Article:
• The GIMP – included for completeness, but DO NOT USE this unless you hate yourself.
  • Magic Lantern – Like CHDK, but for Canon DSLRs.
  • Vitaliy Kiselev’s hack – Like CHDK but for Nikon DSLRs.  I haven’t tried this yet.
  • RawTherapee – RAW processing and batch-processing software with the best noise-reduction I’ve come across yet.
  • ImageMagick – command-line image processing, useful for automated tasks and batch processing, e.g. resize to fixed width and watermark all images.
  • Kdenlive – Powerful non-linear video editor with great shake-reduction.
  • ffmpeg – command-line video processing, Debian users will probably have the libav fork instead.
  • slowmoVideo – very good timelapse/slowmotion software supporting non-linear time flow, optical flow interpolation and nice motion blur.
  • DriveDroid – not free/open-source but useful when travelling: it allows me to boot Arch Linux onto any hostel PC from my Android phone, and have a personal desktop complete with all my software.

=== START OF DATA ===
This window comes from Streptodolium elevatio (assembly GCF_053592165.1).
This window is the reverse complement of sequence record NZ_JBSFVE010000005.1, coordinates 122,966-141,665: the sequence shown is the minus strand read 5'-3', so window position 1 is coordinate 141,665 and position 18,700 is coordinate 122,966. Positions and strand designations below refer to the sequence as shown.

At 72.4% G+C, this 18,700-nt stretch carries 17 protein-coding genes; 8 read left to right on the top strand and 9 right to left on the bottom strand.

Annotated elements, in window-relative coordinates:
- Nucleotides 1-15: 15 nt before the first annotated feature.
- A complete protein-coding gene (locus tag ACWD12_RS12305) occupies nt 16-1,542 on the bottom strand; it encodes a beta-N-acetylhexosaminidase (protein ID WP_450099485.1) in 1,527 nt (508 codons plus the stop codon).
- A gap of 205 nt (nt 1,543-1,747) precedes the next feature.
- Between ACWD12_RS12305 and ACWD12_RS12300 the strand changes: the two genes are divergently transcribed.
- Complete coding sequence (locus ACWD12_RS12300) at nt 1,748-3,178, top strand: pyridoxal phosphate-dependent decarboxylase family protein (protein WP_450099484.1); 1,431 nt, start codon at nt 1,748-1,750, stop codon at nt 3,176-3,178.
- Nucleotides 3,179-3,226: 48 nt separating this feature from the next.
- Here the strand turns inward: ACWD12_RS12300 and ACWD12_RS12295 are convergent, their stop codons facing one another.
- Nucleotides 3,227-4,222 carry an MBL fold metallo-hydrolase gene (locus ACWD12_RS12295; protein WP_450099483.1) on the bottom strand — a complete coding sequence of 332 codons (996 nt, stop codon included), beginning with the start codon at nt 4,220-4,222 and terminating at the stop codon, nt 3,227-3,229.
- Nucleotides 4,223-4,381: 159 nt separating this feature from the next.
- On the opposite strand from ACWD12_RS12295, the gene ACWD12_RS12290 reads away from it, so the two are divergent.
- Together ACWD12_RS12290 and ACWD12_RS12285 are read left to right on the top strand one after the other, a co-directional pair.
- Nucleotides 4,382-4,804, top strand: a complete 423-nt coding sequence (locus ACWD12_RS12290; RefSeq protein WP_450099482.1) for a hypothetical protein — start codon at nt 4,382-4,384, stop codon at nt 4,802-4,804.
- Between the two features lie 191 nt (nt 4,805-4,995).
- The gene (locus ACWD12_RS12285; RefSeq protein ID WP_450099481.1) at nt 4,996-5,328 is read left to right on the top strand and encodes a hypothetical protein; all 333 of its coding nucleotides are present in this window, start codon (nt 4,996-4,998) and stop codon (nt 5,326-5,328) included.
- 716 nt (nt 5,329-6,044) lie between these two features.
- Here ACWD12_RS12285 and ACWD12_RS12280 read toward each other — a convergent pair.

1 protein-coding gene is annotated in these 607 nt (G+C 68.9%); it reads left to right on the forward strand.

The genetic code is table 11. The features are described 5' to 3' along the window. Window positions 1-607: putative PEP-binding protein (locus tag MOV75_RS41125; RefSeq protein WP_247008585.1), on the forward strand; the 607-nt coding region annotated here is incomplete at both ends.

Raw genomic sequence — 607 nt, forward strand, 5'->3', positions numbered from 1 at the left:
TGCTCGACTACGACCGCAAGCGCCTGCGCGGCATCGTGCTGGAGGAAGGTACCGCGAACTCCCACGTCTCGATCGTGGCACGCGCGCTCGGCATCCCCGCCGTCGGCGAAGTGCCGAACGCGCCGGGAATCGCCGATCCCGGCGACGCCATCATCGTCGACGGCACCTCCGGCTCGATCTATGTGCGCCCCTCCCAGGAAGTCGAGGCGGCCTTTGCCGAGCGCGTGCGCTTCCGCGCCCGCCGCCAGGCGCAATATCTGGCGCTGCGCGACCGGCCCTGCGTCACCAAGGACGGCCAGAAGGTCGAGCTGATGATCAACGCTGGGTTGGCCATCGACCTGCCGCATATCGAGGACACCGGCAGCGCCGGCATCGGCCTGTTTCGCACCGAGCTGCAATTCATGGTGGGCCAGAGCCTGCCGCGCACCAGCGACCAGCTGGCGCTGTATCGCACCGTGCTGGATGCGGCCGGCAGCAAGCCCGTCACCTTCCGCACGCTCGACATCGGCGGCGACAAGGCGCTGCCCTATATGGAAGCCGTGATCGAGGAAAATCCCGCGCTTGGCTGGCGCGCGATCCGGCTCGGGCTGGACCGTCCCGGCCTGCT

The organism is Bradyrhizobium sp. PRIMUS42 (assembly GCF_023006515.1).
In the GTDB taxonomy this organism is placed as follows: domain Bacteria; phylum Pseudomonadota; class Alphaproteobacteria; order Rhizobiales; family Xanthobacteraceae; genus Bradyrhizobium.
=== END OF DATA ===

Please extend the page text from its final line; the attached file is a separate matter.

All of these programs also work on Windows 2003, excluding the camera firmwares and also DriveDroid which is a mobile Android app.

Effects are evil

RAW, optical filters, post-processing: Haters gonna hate

I often hear people criticising the those who use optical filters or who post-process photos, the brainfart usually goes something like “the photo should capture how we see the scene” or some other dogmatic nonsense along those lines.  These people usually say that we should just shoot on automatic, and publish the resulting JPEG image as it comes off the camera instead of using manual mode, raw sensor data, and a post-processing workflow.

This is nonsense for several reasons, the best probably being that the camera doesn’t see the scene even remotely the same as we do.  They have a very wild colour range which is nothing like that of the human eye, which is why there are strong infra-red filters built into most camera sensors or lenses.  When you shoot a JPEG in awesome mode “automatic mode” you aren’t taking a picture “without effects”, you are merely having the camera apply effects automatically based on its “best guess” of how the scene looks to a human.  Should the camera guess wrong, you have no way to fix the image manually (without compromising quality significantly) since you have no RAW file.  Congratulations.